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Commercial wide-body airplanes’ deliveries per year, 1969-2017

In the last weeks, both Airbus and Boeing have released the figures of aircraft deliveries for the complete 2017. This is just a quick post to update a graphic with the commercial wide-body airplanes’ deliveries per year since 1969 (year of the introduction of the 747) till 2017 (1).

Commercial wide-body airplanes' deliveries per year, 1969-2017

Commercial wide-body airplanes’ deliveries per year, 1969-2017.

Some reflections:

For the first time ever, in 2015 over 400 twin-aisle aircraft were delivered in a year (412), the same feat was achieved in 2016 (402). In 2017 production descended to 394 twin-aisles, still the third best year in wide-body history.

The average number of deliveries for the previous 20-year period (1997-2016) was 239 airplanes per year. Up to now, in the 49 years of twin-aisle market, in only 6 years more than 300 airplanes were delivered in a single year, the six last years, and only in other 9 years more than 200 airplanes had been delivered.

The combined steep production ramp-up during last years has enabled to reach a production rate of more than the double of what was produced in 2010. In particular, the combined compound annual growth rate (CAGR) of the rate of deliveries for the last 10 years has been 7.1%. These rates are above the yearly growth of traffic (measured in RPKs).

With the figures up to the end of 2017, nearly 8,800 wide-body airplanes had been delivered. Thus, by mid-2018, we will certainly reach the 9,000th. However, we won’t know whether the 9,000th twin aisle will be a Boeing or an Airbus.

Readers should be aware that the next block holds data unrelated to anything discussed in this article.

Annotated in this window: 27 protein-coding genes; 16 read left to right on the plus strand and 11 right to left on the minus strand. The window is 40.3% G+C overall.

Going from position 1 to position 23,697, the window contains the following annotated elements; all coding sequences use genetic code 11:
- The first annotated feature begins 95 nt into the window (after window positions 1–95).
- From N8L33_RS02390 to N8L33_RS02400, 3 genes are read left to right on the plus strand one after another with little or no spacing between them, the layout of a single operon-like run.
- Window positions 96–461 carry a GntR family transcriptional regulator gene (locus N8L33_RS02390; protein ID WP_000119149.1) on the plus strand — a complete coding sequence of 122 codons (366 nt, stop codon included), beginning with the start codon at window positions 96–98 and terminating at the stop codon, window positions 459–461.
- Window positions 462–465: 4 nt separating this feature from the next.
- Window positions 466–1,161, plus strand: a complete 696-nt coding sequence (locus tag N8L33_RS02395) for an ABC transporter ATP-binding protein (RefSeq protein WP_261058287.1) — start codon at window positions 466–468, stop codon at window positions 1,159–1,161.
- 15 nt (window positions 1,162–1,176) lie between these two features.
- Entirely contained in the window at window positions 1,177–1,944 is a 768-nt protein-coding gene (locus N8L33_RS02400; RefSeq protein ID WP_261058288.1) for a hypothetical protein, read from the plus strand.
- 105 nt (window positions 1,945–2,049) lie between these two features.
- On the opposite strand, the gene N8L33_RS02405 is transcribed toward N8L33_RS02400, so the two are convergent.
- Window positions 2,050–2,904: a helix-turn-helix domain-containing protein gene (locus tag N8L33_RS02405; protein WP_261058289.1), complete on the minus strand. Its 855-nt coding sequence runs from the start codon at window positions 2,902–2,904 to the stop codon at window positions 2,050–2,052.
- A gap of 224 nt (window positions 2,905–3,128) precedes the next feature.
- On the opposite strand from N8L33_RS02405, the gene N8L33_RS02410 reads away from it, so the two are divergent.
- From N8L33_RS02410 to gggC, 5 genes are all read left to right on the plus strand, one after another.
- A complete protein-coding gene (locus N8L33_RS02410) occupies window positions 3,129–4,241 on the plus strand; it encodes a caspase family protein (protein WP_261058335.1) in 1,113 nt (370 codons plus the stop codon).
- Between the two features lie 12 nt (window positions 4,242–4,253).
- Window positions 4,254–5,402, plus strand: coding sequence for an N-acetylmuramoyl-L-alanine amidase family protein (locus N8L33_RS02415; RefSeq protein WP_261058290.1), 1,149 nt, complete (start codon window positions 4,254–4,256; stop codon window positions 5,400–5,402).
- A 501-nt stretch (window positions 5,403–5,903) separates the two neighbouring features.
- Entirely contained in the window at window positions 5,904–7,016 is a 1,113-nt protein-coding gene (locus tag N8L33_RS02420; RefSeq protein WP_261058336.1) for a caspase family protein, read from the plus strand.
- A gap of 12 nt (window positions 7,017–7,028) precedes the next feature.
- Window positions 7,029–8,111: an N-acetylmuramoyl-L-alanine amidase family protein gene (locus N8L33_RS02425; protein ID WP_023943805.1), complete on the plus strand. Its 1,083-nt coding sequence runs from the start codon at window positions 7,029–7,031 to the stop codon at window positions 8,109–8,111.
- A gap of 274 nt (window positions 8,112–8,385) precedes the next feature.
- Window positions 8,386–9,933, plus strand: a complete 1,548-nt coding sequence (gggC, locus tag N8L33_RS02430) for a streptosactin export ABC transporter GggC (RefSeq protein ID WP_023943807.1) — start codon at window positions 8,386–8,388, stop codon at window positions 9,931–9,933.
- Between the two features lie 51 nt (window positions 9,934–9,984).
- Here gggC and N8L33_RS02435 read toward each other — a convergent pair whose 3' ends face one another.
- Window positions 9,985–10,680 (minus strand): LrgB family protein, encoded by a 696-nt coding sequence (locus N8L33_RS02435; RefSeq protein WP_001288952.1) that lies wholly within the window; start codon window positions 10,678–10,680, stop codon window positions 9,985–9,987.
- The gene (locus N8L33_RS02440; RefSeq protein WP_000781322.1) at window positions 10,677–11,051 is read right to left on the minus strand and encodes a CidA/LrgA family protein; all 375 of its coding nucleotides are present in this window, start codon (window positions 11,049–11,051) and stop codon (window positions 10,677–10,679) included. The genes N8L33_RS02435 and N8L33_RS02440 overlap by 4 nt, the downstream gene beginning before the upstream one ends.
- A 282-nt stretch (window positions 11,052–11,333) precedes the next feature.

The share of wide-body deliveries in 2017: 59% Boeing and 41% Airbus.

There were 136 787s delivered in 2017. A remarkable feat: one aircraft short of its 2016 record of 137 deliveries, the largest amount of twin-aisle deliveries of a single model in a single year ever. Only the 787 and the A330 have ever been delivered in excess of 100 aircraft in any given year (4 times for each aircraft).


(1) See here a previous post with the figures up to 2015.

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Commercial wide-body airplanes’ deliveries per year, 1969-2015

The first wide body commercial airplane, the first twin-aisle ever, the Boeing 747 first flew in February 9th 1969 and it was first delivered to a customer (Pan Am) in December 1969. In the following years new wide bodies arrived to the market: the Douglas DC-10 (in 1971), the Lockheed TriStar (1972), the Airbus A300 (1974)…

In the last weeks, both Airbus and Boeing have released the figures of aircraft deliveries for the complete 2015. With them I updated a graphic I had made back in 2013 with the commercial wide-body airplanes’ deliveries per year. Take a look at it.

Commercial wide-body airplanes' deliveries per year, 1969-2015.

Commercial wide-body airplanes’ deliveries per year, 1969-2015.

Some reflections:

For the first time ever, over 400 twin-aisle aircraft were delivered in a year. The feat is remarkable.